It’s a chic and minimalist space, featuring streaked marble tables, hanging Chinese lanterns and an open kitchen complete with counter seating. Another ace up Angelina’s sleeve is its tiny in-house cocktail bar Golden Gai, which has just six seats and operates a strict no-phones policy.

Quirky and cutting-edge without feeling gimmicky, Angelina is a welcome and well-considered addition to Dalston’s burgeoning restaurant scene. 

£30 - £49
Japanese
Italian
Gezellig

Gezellig

193-197 High Holborn, London, WC1V 7BD

Gezellig is the brainchild of a restaurant dream team, which includes restaurateur Rebecca Mascarenhas (who co-owns Elystan Street) and chef Graham Long (ex-L’Autre Pied).

Roughly translating from Dutch as 'an atmosphere which allows good times to happen', Gezellig is housed in the former Holborn Town Hall, a Grade-II listed space which features leather banquettes, deep green walls and walnut tables.

Spread over two floors, Gezellig features a 50-cover dining room on the ground floor, while the mezzanine level houses the bar area for drinking and snacks. The food is modern European with a hearty slant – expect the likes of roast loin of suckling pig with crispy belly and braised shoulder, as well as pot-roast turnip with duck hearts, liver parfait, sorrel and sweet duck broth.

Desserts include apricot and camomile tart, and a salted caramel chocolate box, while the wine list features 350 options, with 20 available by the glass from as little as £5.

£50 - £79
Modern European
Cent Anni

Cent Anni

33 High Street, London, SW19 5BY

The third restaurant of Raymond de Fazio's (the man behind Café Med in St John’s Wood and Med Kitchen in Kensington), Cent Anni is the latest Italian restaurant to open in swish Wimbledon Village. Serving up classic Italian dishes using authentic ingredients from both Italy and the UK, it's a must-try for any pasta lovers.

£30 - £49
Italian
Wild Honey St James

Wild Honey St James

8 Pall Mall, London, SW1Y 5NG

Anthony Demetre’s cooking remains as distinctive as ever at this reimagined version of the original Wild Honey in Mayfair. With dishes such as pistou soup - basically vegetable broth - elevated into something that tastes like a rite of spring, and sun-kissed Sardinian tomatoes that taste purely, absolutely of tomato, it's an experience we highly recommend.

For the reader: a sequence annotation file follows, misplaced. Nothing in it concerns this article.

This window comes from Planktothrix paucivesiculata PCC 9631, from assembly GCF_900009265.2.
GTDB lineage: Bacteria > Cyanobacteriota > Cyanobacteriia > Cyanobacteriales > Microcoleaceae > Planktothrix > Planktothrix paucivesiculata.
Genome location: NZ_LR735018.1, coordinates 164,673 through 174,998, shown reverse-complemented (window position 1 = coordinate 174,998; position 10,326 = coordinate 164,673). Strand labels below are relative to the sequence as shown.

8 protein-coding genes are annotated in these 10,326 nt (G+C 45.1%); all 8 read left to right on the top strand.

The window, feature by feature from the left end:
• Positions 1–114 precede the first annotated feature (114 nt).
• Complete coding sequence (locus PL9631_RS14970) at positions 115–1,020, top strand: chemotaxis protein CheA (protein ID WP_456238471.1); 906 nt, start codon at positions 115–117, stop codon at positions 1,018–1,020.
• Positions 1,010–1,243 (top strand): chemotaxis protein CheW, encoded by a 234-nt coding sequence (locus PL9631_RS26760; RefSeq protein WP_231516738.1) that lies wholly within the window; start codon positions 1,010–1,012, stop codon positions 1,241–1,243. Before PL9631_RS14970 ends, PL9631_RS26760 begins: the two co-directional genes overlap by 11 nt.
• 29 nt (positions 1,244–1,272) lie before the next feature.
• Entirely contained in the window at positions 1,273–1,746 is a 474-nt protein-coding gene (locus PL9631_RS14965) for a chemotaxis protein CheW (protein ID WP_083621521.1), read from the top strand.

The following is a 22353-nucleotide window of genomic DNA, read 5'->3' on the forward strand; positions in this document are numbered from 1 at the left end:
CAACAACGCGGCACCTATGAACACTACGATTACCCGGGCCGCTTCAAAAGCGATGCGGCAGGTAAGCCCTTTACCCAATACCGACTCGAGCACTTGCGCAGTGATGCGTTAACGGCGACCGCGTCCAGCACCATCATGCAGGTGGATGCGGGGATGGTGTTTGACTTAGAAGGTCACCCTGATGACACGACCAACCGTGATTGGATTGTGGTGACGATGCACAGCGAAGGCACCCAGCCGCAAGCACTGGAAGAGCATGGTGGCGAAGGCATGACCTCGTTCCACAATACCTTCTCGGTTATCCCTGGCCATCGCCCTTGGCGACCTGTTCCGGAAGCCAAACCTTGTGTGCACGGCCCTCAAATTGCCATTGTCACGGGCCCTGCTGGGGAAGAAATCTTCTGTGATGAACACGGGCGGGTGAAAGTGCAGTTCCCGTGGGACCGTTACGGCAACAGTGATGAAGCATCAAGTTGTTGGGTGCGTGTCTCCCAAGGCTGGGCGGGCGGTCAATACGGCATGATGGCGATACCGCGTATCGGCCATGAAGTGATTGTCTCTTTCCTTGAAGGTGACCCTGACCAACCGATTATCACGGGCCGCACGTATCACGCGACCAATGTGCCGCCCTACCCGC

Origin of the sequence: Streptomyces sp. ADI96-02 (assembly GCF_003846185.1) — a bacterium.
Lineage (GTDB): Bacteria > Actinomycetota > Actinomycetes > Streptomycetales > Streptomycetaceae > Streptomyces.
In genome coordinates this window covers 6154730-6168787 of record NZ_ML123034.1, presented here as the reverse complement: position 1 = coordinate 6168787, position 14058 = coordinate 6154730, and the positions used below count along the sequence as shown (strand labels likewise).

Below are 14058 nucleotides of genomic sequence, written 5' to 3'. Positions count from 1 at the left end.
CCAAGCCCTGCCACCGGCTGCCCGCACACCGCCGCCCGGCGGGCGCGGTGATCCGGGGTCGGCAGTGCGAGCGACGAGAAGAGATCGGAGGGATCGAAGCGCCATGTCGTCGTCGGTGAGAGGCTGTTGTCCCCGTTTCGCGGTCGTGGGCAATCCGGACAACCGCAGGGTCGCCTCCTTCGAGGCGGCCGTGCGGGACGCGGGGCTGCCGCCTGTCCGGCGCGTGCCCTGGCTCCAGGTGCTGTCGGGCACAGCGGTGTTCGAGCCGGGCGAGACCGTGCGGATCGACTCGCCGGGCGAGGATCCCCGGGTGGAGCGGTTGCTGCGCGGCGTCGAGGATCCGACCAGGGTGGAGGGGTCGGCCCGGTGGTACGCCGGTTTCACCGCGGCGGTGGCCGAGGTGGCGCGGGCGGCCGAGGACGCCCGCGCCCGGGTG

£50 - £79
Modern European
Gloria

Gloria

54-56 Great Eastern Street, London, EC2A 3QR

Few restaurants successfully manage to transport you back in time without feeling like a clichéd relic from an earlier era, but this UK debut from French hospitality group Big Mamma does just that. Despite its Gallic roots, Gloria’s shtick is Italian food, billing itself as a ‘70s Capri-style trattoria’.

A tiny bar area leads into a buzzy dining room decked out in the kind of flowers, wicker furniture and other faux-distressed details that make Gloria feel like it’s been around for years. There’s another dining room in the basement, this time with a mirrored ceiling and ruched drapes that feel more like an old-school Parisian bistro, although it’s so dimly lit that you’ll need your phone torch to decipher the menu; we’d recommend you book upstairs if you’re eating during daylight hours.

The food at Gloria is, in a word, extra. The menu ripples with over-the-top, Instagram-baiting versions of Italian classics – think a lasagne which is ten layers high, or a slab of lemon meringue pie which looks like it could do serious damage to the Titanic.

Beyond the frivolity, though, there is skill. Pasta al tartufo involves bouncy ribbons of house-made malfadine pasta, rubbed with mascarpone and flecked with black truffle shavings and button mushrooms. We also loved the profiterole Napoletana – a single, gleefully rich giant profiterole which swaps out the traditional cream filling for ice cream, topped with lashings of warm chocolate sauce.